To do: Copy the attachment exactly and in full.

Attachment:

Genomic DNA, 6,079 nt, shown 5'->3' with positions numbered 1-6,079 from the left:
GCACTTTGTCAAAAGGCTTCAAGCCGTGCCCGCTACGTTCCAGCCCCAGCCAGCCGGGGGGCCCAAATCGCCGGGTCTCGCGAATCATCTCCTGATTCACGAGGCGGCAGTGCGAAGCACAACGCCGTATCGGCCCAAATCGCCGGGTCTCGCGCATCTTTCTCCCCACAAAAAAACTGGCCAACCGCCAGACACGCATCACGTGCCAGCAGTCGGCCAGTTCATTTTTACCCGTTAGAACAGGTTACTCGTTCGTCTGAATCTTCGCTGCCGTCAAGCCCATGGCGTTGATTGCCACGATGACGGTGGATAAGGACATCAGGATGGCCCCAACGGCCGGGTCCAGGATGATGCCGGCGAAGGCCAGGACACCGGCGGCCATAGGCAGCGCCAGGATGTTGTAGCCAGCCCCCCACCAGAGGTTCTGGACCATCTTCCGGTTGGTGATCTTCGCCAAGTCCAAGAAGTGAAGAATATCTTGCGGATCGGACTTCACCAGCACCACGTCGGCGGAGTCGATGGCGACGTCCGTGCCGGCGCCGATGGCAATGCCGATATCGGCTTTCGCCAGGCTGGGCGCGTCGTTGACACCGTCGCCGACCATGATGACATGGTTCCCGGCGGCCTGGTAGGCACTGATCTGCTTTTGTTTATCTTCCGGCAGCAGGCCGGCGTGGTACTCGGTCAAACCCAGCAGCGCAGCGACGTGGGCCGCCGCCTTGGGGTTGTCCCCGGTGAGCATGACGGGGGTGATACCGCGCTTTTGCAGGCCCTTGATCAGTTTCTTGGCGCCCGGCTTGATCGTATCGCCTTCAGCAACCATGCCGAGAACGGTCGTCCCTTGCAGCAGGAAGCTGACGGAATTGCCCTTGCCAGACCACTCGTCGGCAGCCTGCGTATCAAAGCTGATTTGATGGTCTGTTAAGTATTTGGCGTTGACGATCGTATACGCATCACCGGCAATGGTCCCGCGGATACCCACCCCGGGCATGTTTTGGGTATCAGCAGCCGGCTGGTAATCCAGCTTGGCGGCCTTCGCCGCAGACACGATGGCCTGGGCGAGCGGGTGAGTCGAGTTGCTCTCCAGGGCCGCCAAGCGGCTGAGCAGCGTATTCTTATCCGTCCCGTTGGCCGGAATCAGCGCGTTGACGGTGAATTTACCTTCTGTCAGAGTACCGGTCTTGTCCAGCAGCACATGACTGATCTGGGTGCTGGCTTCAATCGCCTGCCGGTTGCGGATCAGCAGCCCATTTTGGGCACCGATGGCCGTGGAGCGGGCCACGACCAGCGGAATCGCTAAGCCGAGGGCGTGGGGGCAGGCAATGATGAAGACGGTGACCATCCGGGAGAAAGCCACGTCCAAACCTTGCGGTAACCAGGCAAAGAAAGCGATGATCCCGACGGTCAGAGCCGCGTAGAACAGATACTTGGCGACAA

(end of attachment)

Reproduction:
Genomic DNA, 6,079 nt, shown 5'->3' with positions numbered 1-6,079 from the left:
GCACTTTGTCAAAAGGCTTCAAGCCGTGCCCGCTACGTTCCAGCCCCAGCCAGCCGGGGGGCCCAAATCGCCGGGTCTCGCGAATCATCTCCTGATTCACGAGGCGGCAGTGCGAAGCACAACGCCGTATCGGCCCAAATCGCCGGGTCTCGCGCATCTTTCTCCCCACAAAAAAACTGGCCAACCGCCAGACACGCATCACGTGCCAGCAGTCGGCCAGTTCATTTTTACCCGTTAGAACAGGTTACTCGTTCGTCTGAATCTTCGCTGCCGTCAAGCCCATGGCGTTGATTGCCACGATGACGGTGGATAAGGACATCAGGATGGCCCCAACGGCCGGGTCCAGGATGATGCCGGCGAAGGCCAGGACACCGGCGGCCATAGGCAGCGCCAGGATGTTGTAGCCAGCCCCCCACCAGAGGTTCTGGACCATCTTCCGGTTGGTGATCTTCGCCAAGTCCAAGAAGTGAAGAATATCTTGCGGATCGGACTTCACCAGCACCACGTCGGCGGAGTCGATGGCGACGTCCGTGCCGGCGCCGATGGCAATGCCGATATCGGCTTTCGCCAGGCTGGGCGCGTCGTTGACACCGTCGCCGACCATGATGACATGGTTCCCGGCGGCCTGGTAGGCACTGATCTGCTTTTGTTTATCTTCCGGCAGCAGGCCGGCGTGGTACTCGGTCAAACCCAGCAGCGCAGCGACGTGGGCCGCCGCCTTGGGGTTGTCCCCGGTGAGCATGACGGGGGTGATACCGCGCTTTTGCAGGCCCTTGATCAGTTTCTTGGCGCCCGGCTTGATCGTATCGCCTTCAGCAACCATGCCGAGAACGGTCGTCCCTTGCAGCAGGAAGCTGACGGAATTGCCCTTGCCAGACCACTCGTCGGCAGCCTGCGTATCAAAGCTGATTTGATGGTCTGTTAAGTATTTGGCGTTGACGATCGTATACGCATCACCGGCAATGGTCCCGCGGATACCCACCCCGGGCATGTTTTGGGTATCAGCAGCCGGCTGGTAATCCAGCTTGGCGGCCTTCGCCGCAGACACGATGGCCTGGGCGAGCGGGTGAGTCGAGTTGCTCTCCAGGGCCGCCAAGCGGCTGAGCAGCGTATTCTTATCCGTCCCGTTGGCCGGAATCAGCGCGTTGACGGTGAATTTACCTTCTGTCAGAGTACCGGTCTTGTCCAGCAGCACATGACTGATCTGGGTGCTGGCTTCAATCGCCTGCCGGTTGCGGATCAGCAGCCCATTTTGGGCACCGATGGCCGTGGAGCGGGCCACGACCAGCGGAATCGCTAAGCCGAGGGCGTGGGGGCAGGCAATGATGAAGACGGTGACCATCCGGGAGAAAGCCACGTCCAAACCTTGCGGTAACCAGGCAAAGAAAGCGATGATCCCGACGGTCAGAGCCGCGTAGAACAGATACTTGGCGACAA